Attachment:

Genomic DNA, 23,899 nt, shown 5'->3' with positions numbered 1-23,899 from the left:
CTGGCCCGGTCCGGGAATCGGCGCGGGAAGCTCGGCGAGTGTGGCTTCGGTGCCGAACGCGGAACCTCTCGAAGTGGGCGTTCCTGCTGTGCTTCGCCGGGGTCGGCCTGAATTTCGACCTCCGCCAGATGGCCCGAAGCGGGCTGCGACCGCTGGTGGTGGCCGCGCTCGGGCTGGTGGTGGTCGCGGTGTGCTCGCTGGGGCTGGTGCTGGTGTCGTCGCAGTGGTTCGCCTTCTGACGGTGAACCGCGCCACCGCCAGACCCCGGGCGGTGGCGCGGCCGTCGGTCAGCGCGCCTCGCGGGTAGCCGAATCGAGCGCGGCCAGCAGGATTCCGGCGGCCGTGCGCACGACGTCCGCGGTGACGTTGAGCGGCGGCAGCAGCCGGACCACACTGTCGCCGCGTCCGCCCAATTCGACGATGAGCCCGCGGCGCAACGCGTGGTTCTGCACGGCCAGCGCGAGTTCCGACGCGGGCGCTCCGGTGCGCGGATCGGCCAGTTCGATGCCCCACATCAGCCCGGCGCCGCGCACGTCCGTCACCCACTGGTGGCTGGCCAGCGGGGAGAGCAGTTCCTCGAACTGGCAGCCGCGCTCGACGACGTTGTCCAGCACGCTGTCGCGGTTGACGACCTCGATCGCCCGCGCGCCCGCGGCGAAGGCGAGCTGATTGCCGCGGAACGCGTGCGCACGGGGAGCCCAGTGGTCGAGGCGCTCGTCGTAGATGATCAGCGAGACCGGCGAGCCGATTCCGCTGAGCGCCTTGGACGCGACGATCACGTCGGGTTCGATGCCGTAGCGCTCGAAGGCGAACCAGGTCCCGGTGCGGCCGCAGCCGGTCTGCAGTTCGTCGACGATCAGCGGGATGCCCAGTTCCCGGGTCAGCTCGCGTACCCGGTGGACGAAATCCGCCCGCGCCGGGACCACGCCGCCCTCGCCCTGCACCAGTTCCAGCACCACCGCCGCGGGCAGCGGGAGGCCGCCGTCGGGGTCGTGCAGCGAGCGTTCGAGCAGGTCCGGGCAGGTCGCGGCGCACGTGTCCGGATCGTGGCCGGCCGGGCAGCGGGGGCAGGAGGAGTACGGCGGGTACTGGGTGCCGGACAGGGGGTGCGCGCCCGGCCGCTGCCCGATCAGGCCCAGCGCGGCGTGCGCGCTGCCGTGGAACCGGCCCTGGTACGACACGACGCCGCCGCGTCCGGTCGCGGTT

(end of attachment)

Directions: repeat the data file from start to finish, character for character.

Genomic DNA, 23,899 nt, shown 5'->3' with positions numbered 1-23,899 from the left:
CTGGCCCGGTCCGGGAATCGGCGCGGGAAGCTCGGCGAGTGTGGCTTCGGTGCCGAACGCGGAACCTCTCGAAGTGGGCGTTCCTGCTGTGCTTCGCCGGGGTCGGCCTGAATTTCGACCTCCGCCAGATGGCCCGAAGCGGGCTGCGACCGCTGGTGGTGGCCGCGCTCGGGCTGGTGGTGGTCGCGGTGTGCTCGCTGGGGCTGGTGCTGGTGTCGTCGCAGTGGTTCGCCTTCTGACGGTGAACCGCGCCACCGCCAGACCCCGGGCGGTGGCGCGGCCGTCGGTCAGCGCGCCTCGCGGGTAGCCGAATCGAGCGCGGCCAGCAGGATTCCGGCGGCCGTGCGCACGACGTCCGCGGTGACGTTGAGCGGCGGCAGCAGCCGGACCACACTGTCGCCGCGTCCGCCCAATTCGACGATGAGCCCGCGGCGCAACGCGTGGTTCTGCACGGCCAGCGCGAGTTCCGACGCGGGCGCTCCGGTGCGCGGATCGGCCAGTTCGATGCCCCACATCAGCCCGGCGCCGCGCACGTCCGTCACCCACTGGTGGCTGGCCAGCGGGGAGAGCAGTTCCTCGAACTGGCAGCCGCGCTCGACGACGTTGTCCAGCACGCTGTCGCGGTTGACGACCTCGATCGCCCGCGCGCCCGCGGCGAAGGCGAGCTGATTGCCGCGGAACGCGTGCGCACGGGGAGCCCAGTGGTCGAGGCGCTCGTCGTAGATGATCAGCGAGACCGGCGAGCCGATTCCGCTGAGCGCCTTGGACGCGACGATCACGTCGGGTTCGATGCCGTAGCGCTCGAAGGCGAACCAGGTCCCGGTGCGGCCGCAGCCGGTCTGCAGTTCGTCGACGATCAGCGGGATGCCCAGTTCCCGGGTCAGCTCGCGTACCCGGTGGACGAAATCCGCCCGCGCCGGGACCACGCCGCCCTCGCCCTGCACCAGTTCCAGCACCACCGCCGCGGGCAGCGGGAGGCCGCCGTCGGGGTCGTGCAGCGAGCGTTCGAGCAGGTCCGGGCAGGTCGCGGCGCACGTGTCCGGATCGTGGCCGGCCGGGCAGCGGGGGCAGGAGGAGTACGGCGGGTACTGGGTGCCGGACAGGGGGTGCGCGCCCGGCCGCTGCCCGATCAGGCCCAGCGCGGCGTGCGCGCTGCCGTGGAACCGGCCCTGGTACGACACGACGCCGCCGCGTCCGGTCGCGGTT